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Some 600 people took to the streets of the Venezuelan capital Tuesday to protest a newsprint shortage that has caused the temporary closure of dozens of newspapers.
"No paper, no job!" protesters, including newspaper workers and opposition politicians, chanted as they marched to the National Foreign Trade Center, Cencoex, in Caracas.
The demonstrators are demanding the government make dollars available to import newsprint in an effort to secure their survival.
Tight currency controls enacted in 2003 have led to a shortage of dollars for international purchases. More recently, the government made it even harder to get newsprint and other supplies not produced locally by requiring them to get a special license.
The result, especially for small regional newspapers, has been editions with fewer pages, a less frequent publishing schedule, or even no publication at all.
"700 jobs are at stake," read one banner held up by an employee of El Nacional, which is critical of the government and has recently had to reduce the number of pages it puts out.
"This is a cheap excuse to limit freedom of speech and now we are defending our right to work," Sharay Angulo, a journalist at Ultimas Noticias, the country's largest-circulation newspaper, told AFP.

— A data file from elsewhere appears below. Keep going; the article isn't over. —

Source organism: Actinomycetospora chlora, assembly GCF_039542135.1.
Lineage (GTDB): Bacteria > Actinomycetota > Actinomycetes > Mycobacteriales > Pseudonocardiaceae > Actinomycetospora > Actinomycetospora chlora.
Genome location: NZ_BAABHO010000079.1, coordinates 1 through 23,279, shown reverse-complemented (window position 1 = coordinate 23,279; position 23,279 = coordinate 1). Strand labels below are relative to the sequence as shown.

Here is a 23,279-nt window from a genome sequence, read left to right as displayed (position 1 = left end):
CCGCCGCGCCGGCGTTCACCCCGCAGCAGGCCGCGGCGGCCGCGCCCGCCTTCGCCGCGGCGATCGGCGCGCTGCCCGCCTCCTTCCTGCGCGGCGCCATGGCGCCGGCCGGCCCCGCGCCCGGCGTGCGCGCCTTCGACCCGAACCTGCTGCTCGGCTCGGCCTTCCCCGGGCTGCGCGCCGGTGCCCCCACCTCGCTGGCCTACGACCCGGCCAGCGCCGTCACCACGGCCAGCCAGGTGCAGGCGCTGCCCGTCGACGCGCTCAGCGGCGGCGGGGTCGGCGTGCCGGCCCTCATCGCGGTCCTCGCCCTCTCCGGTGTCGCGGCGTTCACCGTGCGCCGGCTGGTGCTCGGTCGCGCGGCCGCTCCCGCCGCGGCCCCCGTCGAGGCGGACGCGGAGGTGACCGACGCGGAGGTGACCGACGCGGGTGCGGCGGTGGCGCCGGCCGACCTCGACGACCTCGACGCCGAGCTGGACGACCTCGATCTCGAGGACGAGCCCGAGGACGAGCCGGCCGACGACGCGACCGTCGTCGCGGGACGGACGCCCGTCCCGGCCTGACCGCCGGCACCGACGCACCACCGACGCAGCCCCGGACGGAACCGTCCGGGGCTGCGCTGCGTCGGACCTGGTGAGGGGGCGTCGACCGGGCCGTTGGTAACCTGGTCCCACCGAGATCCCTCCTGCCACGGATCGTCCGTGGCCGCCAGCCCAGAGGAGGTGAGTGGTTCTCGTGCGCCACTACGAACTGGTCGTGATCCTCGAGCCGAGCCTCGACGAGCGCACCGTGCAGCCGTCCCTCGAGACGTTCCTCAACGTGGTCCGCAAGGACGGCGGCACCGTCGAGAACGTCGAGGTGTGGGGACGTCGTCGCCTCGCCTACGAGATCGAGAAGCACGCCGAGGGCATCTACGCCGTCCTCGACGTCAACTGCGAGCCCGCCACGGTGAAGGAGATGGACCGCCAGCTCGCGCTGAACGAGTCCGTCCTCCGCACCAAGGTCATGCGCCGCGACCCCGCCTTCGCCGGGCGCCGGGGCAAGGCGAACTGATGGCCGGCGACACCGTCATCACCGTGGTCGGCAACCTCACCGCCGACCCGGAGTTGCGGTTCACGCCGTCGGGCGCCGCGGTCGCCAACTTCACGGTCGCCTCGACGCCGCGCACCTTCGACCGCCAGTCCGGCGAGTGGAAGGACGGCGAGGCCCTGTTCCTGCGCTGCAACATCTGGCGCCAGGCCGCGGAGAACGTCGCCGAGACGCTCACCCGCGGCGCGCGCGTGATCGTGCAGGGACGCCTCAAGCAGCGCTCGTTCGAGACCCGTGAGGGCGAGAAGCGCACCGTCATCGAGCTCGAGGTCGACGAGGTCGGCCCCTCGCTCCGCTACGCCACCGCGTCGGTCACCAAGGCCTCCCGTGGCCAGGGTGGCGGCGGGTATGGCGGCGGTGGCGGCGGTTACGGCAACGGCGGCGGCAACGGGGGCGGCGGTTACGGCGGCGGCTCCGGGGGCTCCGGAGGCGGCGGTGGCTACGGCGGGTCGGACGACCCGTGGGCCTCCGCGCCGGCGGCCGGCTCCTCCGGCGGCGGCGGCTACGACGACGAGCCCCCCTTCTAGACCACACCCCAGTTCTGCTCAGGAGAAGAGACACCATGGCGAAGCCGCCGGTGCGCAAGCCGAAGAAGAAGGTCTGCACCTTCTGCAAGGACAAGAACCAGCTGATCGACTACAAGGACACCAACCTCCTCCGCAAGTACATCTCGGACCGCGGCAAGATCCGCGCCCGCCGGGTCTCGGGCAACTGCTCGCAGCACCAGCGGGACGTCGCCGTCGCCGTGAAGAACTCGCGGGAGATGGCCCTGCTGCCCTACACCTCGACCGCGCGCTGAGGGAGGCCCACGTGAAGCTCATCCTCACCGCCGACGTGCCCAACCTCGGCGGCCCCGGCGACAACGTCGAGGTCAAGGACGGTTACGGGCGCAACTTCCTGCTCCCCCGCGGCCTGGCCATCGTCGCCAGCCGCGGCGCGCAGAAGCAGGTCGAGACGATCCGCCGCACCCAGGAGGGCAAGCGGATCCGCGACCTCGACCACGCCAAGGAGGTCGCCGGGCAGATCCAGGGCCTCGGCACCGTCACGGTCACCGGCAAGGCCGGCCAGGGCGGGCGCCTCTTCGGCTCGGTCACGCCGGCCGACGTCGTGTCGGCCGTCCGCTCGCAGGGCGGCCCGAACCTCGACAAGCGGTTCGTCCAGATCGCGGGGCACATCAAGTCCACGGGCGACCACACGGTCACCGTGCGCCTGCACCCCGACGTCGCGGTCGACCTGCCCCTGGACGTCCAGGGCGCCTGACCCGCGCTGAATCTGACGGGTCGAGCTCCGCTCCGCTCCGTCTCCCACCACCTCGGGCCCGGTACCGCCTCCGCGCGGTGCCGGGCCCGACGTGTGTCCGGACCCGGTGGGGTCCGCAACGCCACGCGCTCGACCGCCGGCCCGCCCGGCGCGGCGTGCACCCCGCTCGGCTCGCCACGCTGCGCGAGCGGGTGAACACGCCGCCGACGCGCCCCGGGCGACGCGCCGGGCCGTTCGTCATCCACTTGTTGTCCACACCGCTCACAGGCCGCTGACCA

Angulo claimed some 10,000 jobs were on the line.
Against the backdrop of a sharp drop in foreign currency reserves, the government is making just a trickle of dollars available even though imports of paper only cost about $140 million a year. Newspapers need the backing of the government to import paper.
"The government does not want the truth to be told... that we have an economy where food is not reaching the people," the president of the National Association of Journalists, Tinedo Guia, told AFP.
In October, the Inter American Press Association accused the Venezuelan government of financially strangling the country's newspapers by restricting their access to imports of supplies necessary for publication.